2 cycle vs 4 cycle

Discussion in 'Shop Talk' started by gwithrow, Apr 8, 2006.

  1. gwithrow

    gwithrow Well-Known Member

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    what is the difference in these two engines? and which one is better? in a small tiller? I know the weed whacker and the chain saw are both two cycle, and the mowers are 4...but is there an advantage of one over the other? thanks..gw
     
  2. jefferson

    jefferson fuzzball in the Cascades

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    power to weight..2 cycle packs twice the punch. Power on every turn of the crank. 4 cycle power on every other rev. 4 stroke has the longivity.
     

  3. Cabin Fever

    Cabin Fever Life NRA Member since 1976 Supporter

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    I'm not so sure that 4-strokes have the longevity. I know of two 2-stroke LawnBoy mowers that are more than 25 years old that are still going strong. One of the mowers is mine.
     
  4. Columbia,SC.

    Columbia,SC. Thats MR. Redneck to you

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    Less gas, less noise, straight gas, not as loud, but more difficult to tear down to work on but I lean towards 4 stroke my self.
     
  5. Beeman

    Beeman Well-Known Member

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    A 2 cycle engine has less moving parts, is lighter, has no oil resevoir, needs oil mixed with the fuel for it's lubrication. They are usually high revving low torque motors. Because they have no oil resevoir they can be operated in any position and at any angle. A 4 cycle engine has more moving parts, has an oil resevoir but uses straight gas as oil resevoir does the lubrication. Can only operate in upright position and is heavier due to more moving parts and larger parts to withstand higher torque.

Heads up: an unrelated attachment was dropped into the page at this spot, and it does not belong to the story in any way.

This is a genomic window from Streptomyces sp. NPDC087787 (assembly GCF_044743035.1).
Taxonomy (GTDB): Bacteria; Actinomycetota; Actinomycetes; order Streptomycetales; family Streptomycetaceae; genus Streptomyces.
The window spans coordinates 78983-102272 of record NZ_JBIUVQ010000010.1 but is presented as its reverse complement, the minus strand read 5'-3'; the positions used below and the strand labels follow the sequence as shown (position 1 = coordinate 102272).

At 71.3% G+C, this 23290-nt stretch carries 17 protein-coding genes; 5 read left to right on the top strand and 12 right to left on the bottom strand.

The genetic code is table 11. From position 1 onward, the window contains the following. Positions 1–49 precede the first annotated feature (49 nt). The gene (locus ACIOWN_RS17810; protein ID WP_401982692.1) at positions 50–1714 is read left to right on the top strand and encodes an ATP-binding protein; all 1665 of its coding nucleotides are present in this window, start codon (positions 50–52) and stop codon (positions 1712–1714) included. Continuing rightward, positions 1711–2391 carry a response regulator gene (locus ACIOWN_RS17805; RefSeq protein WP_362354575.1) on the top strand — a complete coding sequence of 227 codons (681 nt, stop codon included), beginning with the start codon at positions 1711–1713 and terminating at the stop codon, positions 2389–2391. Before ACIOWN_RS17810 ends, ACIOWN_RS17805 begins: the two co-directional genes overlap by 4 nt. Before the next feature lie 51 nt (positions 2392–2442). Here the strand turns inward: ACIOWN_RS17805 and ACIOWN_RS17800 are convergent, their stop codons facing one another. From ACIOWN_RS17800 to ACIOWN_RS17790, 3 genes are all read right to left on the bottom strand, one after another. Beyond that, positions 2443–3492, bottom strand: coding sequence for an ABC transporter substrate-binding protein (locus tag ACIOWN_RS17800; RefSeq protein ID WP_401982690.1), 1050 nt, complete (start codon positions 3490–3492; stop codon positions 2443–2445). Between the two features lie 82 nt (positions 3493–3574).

Each has their purpose but 2 cycles are being looked at hard for pollution.
     
  6. dodgetkboy78

    dodgetkboy78 Active Member

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    If you are going to use your tiller a couple hours a year, I would get a two stroke, as stated before, they have more power for the weight, and dont have any oil revervoir.
    Which means no oil changes, no worries about it getting tipped over..................They start good too, better than a four stroke if they are inj good tune.
    If you are going to use your tiller a lot, get the four stroke, they are quieter, more eficcient, and should last longer. (requires more mainenance though)
    I agree on the lasting shorter comment, my 98 Polaris has 16,000 miles on it, and I am still waiting for it to blow up.......(runs like new)
     
  7. gwithrow

    gwithrow Well-Known Member

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    ok let me get this straight, the 2 cycle tiller would be lighter, and for using in the raised beds this would be good, we will not use it constantly, probably just to get the garden plots, in raised beds, going every spring and again in the fall to till in the mulch...and there is a hundred dollars difference ...the 2 cycle being cheaper...I will go and look them over again and see if they are constructed similarly, I do not want to buy a piece of junk that will only last a year or so...Sears has both of the ones I am looking at...though any other suggestions would be welcomed...thanks gw